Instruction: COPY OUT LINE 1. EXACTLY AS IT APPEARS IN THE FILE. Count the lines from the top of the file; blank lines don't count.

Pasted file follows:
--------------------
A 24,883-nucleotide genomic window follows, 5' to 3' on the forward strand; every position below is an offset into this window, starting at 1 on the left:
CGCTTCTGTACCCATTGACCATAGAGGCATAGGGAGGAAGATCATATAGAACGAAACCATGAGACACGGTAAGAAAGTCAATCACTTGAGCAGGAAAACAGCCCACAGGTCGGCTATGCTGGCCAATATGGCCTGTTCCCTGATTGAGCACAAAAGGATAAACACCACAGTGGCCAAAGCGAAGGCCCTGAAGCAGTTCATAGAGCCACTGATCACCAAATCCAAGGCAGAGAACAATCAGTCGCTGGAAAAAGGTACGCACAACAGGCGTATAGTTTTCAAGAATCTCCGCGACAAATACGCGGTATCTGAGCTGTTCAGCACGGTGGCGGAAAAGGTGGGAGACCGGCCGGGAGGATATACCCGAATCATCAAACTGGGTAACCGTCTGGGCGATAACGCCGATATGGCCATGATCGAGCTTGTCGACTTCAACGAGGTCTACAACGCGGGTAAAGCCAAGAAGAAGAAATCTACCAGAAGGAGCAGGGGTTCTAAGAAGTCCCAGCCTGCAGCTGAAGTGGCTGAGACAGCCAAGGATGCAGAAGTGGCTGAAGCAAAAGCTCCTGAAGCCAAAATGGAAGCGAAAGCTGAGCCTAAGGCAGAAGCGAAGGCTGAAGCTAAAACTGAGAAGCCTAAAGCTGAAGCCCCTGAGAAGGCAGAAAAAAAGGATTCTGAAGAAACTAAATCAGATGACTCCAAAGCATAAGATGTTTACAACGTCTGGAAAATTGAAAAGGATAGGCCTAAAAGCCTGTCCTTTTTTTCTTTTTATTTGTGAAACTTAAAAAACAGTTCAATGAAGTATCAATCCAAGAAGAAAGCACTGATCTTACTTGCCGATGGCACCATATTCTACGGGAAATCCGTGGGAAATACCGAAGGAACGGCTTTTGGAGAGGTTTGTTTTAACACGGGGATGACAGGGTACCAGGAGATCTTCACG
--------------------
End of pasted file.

A 24,883-nucleotide genomic window follows, 5' to 3' on the forward strand; every position below is an offset into this window, starting at 1 on the left: